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object:The Four Loves
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class:C S Lewis
subject class:Christianity
subject:Christianity


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C_S_Lewis

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The Four Loves
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--- DICTIONARIES (in Dictionaries, in Quotes, in Chapters)



--- QUOTES [2 / 2 - 9 / 9] (in Dictionaries, in Quotes, in Chapters)



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   2 C S Lewis

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   2 C S Lewis

1:Friendship ... is born at the moment when one man says to another 'What! You too? I thought that no one but myself' . . . ~ C S Lewis, The Four Loves ,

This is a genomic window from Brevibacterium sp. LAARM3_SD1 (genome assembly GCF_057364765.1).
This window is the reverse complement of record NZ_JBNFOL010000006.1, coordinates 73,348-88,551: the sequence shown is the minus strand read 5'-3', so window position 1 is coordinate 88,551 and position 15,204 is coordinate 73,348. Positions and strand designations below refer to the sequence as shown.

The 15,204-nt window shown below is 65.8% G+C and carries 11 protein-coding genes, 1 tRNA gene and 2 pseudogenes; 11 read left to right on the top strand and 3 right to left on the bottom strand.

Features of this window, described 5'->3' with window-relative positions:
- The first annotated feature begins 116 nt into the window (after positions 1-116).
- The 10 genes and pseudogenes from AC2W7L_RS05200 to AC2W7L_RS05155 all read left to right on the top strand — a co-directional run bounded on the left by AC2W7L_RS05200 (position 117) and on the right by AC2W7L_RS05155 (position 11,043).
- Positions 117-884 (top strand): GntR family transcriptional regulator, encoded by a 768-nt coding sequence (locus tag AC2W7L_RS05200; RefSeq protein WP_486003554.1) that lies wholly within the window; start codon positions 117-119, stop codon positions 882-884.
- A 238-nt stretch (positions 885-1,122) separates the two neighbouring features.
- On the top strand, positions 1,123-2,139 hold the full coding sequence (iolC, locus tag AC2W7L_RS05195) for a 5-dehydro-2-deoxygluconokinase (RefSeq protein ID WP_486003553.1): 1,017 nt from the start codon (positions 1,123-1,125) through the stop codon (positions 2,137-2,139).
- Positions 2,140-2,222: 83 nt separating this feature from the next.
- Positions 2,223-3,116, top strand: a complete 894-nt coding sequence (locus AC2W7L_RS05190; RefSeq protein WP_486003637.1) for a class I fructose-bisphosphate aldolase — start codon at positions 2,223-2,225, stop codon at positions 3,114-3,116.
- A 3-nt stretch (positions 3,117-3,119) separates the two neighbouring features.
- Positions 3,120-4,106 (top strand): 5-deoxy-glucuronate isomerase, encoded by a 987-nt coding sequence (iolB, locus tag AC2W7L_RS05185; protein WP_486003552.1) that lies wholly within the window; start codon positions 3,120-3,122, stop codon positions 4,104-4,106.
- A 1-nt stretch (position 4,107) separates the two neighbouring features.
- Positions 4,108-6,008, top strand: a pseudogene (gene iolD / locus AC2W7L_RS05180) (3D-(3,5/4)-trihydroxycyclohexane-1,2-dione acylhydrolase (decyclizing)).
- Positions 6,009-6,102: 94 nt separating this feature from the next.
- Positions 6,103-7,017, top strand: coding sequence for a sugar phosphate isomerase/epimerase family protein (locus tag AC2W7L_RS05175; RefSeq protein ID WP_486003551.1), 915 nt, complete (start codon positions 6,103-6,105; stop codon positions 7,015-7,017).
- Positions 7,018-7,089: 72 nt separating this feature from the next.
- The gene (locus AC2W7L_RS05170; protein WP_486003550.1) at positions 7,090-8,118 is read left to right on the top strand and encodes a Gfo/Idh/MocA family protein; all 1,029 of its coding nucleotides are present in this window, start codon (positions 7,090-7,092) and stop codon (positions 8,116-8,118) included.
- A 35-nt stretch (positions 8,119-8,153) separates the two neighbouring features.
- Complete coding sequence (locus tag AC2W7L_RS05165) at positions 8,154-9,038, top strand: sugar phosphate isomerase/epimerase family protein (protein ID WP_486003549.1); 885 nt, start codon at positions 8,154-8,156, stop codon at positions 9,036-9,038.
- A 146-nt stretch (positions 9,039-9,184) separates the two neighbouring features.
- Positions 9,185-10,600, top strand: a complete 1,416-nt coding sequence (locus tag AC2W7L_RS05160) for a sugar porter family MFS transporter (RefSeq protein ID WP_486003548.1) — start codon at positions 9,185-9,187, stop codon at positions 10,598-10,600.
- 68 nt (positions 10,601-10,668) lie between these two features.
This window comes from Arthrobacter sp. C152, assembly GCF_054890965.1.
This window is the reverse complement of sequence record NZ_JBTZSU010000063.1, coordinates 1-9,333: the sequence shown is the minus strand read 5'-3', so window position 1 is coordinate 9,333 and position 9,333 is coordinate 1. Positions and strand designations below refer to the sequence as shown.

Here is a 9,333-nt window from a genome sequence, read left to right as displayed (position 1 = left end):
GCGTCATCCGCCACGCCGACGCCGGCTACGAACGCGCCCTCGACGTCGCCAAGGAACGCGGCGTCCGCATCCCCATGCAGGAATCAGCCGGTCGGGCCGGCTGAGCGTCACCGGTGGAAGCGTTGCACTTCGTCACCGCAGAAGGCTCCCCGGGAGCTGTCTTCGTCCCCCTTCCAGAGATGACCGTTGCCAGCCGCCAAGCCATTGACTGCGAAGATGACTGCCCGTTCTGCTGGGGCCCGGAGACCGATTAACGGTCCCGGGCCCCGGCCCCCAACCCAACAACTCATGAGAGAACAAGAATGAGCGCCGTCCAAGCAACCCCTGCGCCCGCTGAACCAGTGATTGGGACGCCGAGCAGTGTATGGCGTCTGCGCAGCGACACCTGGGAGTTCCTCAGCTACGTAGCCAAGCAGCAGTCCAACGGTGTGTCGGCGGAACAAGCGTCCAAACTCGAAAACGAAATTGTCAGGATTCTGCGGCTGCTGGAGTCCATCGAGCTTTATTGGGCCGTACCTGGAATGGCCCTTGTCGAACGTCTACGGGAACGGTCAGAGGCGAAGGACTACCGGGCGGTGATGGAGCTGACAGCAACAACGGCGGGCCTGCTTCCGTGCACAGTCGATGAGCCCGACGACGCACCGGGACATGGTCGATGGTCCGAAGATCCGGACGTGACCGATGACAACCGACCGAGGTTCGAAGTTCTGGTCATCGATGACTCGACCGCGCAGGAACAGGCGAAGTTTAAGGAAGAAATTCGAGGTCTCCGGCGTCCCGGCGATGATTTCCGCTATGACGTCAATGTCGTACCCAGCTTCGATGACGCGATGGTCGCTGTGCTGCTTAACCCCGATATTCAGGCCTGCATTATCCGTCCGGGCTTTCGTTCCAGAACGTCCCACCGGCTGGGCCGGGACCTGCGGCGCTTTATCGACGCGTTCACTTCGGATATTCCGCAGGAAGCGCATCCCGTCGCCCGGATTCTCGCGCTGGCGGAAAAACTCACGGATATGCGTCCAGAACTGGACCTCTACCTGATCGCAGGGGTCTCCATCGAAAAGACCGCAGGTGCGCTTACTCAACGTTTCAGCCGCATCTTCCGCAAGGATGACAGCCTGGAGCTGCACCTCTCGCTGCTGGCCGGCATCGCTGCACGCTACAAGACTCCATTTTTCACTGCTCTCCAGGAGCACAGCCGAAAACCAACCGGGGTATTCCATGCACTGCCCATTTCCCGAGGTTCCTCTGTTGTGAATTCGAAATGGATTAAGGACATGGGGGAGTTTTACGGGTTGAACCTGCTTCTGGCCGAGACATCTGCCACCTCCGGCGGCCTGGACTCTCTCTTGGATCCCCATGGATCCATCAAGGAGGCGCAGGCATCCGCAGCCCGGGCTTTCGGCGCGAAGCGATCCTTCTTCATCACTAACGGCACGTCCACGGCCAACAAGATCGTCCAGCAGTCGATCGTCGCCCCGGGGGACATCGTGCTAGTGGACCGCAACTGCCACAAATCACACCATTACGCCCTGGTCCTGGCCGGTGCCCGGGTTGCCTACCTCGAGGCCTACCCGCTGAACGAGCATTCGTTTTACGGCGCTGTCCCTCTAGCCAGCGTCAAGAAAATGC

2:To love at all is to be vulnerable. Love anything and your heart will be wrung and possibly broken. If you want to make sure of keeping it intact you must give it to no one, not even an animal. Wrap it carefully round with hobbies and little luxuries; avoid all entanglements. Lock it up safe in the casket or coffin of your selfishness. But in that casket, safe, dark, motionless, airless, it will change. It will not be broken; it will become unbreakable, impenetrable, irredeemable. To love is to be vulnerable. ~ C S Lewis, The Four Loves ,

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1:Friendship ... is born at the moment when one man says to another 'What! You too? I thought that no one but myself' . . .
   ~ C S Lewis, The Four Loves,
2:All that is not eternal is eternally out of date. C. S. LEWIS, The Four Loves Life is short. Eternity is long. BENTLEY LITTLE, His Father's Son What we do now echoes in eternity. ~ Marcus Aurelius
3:In his book The Four Loves, Lewis describes the pleasure of working with one’s colleagues side by side. In fact, he builds his whole theory of friendship upon this very idea: “You will not find the warrior, the poet, the philosopher or the Christian by staring in his eyes as if he were your mistress: better fight beside him, read with him, argue with him, pray with him. ~ Diana Pavlac Glyer